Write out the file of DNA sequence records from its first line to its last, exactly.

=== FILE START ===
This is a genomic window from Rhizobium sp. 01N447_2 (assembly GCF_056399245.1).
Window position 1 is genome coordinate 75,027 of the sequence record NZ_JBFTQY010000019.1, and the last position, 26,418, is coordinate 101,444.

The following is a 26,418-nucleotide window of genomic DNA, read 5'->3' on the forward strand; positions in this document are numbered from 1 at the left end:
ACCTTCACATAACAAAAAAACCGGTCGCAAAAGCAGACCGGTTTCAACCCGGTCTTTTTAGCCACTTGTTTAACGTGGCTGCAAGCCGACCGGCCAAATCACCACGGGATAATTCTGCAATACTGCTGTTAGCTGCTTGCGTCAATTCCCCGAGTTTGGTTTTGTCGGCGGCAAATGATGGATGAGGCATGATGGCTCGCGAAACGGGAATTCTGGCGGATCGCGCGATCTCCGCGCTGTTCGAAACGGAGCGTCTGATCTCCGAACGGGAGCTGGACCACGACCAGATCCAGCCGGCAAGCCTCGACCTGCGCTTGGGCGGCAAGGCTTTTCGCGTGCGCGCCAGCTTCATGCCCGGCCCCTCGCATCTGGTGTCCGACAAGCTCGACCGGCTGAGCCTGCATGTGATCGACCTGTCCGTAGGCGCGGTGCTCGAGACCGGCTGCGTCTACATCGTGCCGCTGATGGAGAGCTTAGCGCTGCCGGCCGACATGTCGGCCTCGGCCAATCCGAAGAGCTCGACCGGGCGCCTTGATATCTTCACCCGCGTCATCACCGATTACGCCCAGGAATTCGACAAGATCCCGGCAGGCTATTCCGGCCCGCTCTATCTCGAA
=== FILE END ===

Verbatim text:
This is a genomic window from Rhizobium sp. 01N447_2 (assembly GCF_056399245.1).
Window position 1 is genome coordinate 75,027 of the sequence record NZ_JBFTQY010000019.1, and the last position, 26,418, is coordinate 101,444.

The following is a 26,418-nucleotide window of genomic DNA, read 5'->3' on the forward strand; positions in this document are numbered from 1 at the left end:
ACCTTCACATAACAAAAAAACCGGTCGCAAAAGCAGACCGGTTTCAACCCGGTCTTTTTAGCCACTTGTTTAACGTGGCTGCAAGCCGACCGGCCAAATCACCACGGGATAATTCTGCAATACTGCTGTTAGCTGCTTGCGTCAATTCCCCGAGTTTGGTTTTGTCGGCGGCAAATGATGGATGAGGCATGATGGCTCGCGAAACGGGAATTCTGGCGGATCGCGCGATCTCCGCGCTGTTCGAAACGGAGCGTCTGATCTCCGAACGGGAGCTGGACCACGACCAGATCCAGCCGGCAAGCCTCGACCTGCGCTTGGGCGGCAAGGCTTTTCGCGTGCGCGCCAGCTTCATGCCCGGCCCCTCGCATCTGGTGTCCGACAAGCTCGACCGGCTGAGCCTGCATGTGATCGACCTGTCCGTAGGCGCGGTGCTCGAGACCGGCTGCGTCTACATCGTGCCGCTGATGGAGAGCTTAGCGCTGCCGGCCGACATGTCGGCCTCGGCCAATCCGAAGAGCTCGACCGGGCGCCTTGATATCTTCACCCGCGTCATCACCGATTACGCCCAGGAATTCGACAAGATCCCGGCAGGCTATTCCGGCCCGCTCTATCTCGAA